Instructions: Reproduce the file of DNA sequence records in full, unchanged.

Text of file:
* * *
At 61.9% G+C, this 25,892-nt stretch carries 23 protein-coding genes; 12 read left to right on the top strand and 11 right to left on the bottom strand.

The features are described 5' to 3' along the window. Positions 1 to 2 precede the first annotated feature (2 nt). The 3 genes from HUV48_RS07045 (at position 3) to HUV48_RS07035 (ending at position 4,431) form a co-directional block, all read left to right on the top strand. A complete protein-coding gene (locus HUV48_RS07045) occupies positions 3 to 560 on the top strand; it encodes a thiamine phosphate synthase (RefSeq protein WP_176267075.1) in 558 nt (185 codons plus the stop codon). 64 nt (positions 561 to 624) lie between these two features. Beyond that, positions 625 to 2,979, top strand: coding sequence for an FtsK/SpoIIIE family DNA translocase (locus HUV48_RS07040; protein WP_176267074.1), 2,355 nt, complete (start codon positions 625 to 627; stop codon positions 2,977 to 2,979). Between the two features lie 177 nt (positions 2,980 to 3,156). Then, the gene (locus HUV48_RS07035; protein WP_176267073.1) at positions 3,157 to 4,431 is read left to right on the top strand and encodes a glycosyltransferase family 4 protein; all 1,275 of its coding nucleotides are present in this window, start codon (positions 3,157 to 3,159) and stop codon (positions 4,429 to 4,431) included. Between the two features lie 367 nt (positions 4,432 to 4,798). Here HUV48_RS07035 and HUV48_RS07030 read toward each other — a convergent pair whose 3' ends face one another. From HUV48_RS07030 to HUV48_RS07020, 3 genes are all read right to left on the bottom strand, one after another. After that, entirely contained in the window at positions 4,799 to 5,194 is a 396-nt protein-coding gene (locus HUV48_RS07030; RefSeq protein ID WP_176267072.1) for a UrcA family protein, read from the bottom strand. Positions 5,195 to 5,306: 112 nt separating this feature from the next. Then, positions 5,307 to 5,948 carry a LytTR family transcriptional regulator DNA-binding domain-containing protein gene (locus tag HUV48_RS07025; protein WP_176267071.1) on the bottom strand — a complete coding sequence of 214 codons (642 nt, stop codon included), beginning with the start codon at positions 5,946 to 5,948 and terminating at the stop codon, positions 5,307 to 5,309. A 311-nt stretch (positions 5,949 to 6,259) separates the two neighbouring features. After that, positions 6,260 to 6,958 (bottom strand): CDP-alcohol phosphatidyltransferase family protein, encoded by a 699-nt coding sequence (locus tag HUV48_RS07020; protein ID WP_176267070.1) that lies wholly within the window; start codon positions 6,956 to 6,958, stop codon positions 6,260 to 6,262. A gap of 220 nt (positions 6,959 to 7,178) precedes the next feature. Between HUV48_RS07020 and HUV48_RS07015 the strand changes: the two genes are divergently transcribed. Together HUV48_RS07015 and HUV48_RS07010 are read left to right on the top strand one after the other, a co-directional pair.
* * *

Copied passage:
At 61.9% G+C, this 25,892-nt stretch carries 23 protein-coding genes; 12 read left to right on the top strand and 11 right to left on the bottom strand.

The features are described 5' to 3' along the window. Positions 1 to 2 precede the first annotated feature (2 nt). The 3 genes from HUV48_RS07045 (at position 3) to HUV48_RS07035 (ending at position 4,431) form a co-directional block, all read left to right on the top strand. A complete protein-coding gene (locus HUV48_RS07045) occupies positions 3 to 560 on the top strand; it encodes a thiamine phosphate synthase (RefSeq protein WP_176267075.1) in 558 nt (185 codons plus the stop codon). 64 nt (positions 561 to 624) lie between these two features. Beyond that, positions 625 to 2,979, top strand: coding sequence for an FtsK/SpoIIIE family DNA translocase (locus HUV48_RS07040; protein WP_176267074.1), 2,355 nt, complete (start codon positions 625 to 627; stop codon positions 2,977 to 2,979). Between the two features lie 177 nt (positions 2,980 to 3,156). Then, the gene (locus HUV48_RS07035; protein WP_176267073.1) at positions 3,157 to 4,431 is read left to right on the top strand and encodes a glycosyltransferase family 4 protein; all 1,275 of its coding nucleotides are present in this window, start codon (positions 3,157 to 3,159) and stop codon (positions 4,429 to 4,431) included. Between the two features lie 367 nt (positions 4,432 to 4,798). Here HUV48_RS07035 and HUV48_RS07030 read toward each other — a convergent pair whose 3' ends face one another. From HUV48_RS07030 to HUV48_RS07020, 3 genes are all read right to left on the bottom strand, one after another. After that, entirely contained in the window at positions 4,799 to 5,194 is a 396-nt protein-coding gene (locus HUV48_RS07030; RefSeq protein ID WP_176267072.1) for a UrcA family protein, read from the bottom strand. Positions 5,195 to 5,306: 112 nt separating this feature from the next. Then, positions 5,307 to 5,948 carry a LytTR family transcriptional regulator DNA-binding domain-containing protein gene (locus tag HUV48_RS07025; protein WP_176267071.1) on the bottom strand — a complete coding sequence of 214 codons (642 nt, stop codon included), beginning with the start codon at positions 5,946 to 5,948 and terminating at the stop codon, positions 5,307 to 5,309. A 311-nt stretch (positions 5,949 to 6,259) separates the two neighbouring features. After that, positions 6,260 to 6,958 (bottom strand): CDP-alcohol phosphatidyltransferase family protein, encoded by a 699-nt coding sequence (locus tag HUV48_RS07020; protein ID WP_176267070.1) that lies wholly within the window; start codon positions 6,956 to 6,958, stop codon positions 6,260 to 6,262. A gap of 220 nt (positions 6,959 to 7,178) precedes the next feature. Between HUV48_RS07020 and HUV48_RS07015 the strand changes: the two genes are divergently transcribed. Together HUV48_RS07015 and HUV48_RS07010 are read left to right on the top strand one after the other, a co-directional pair.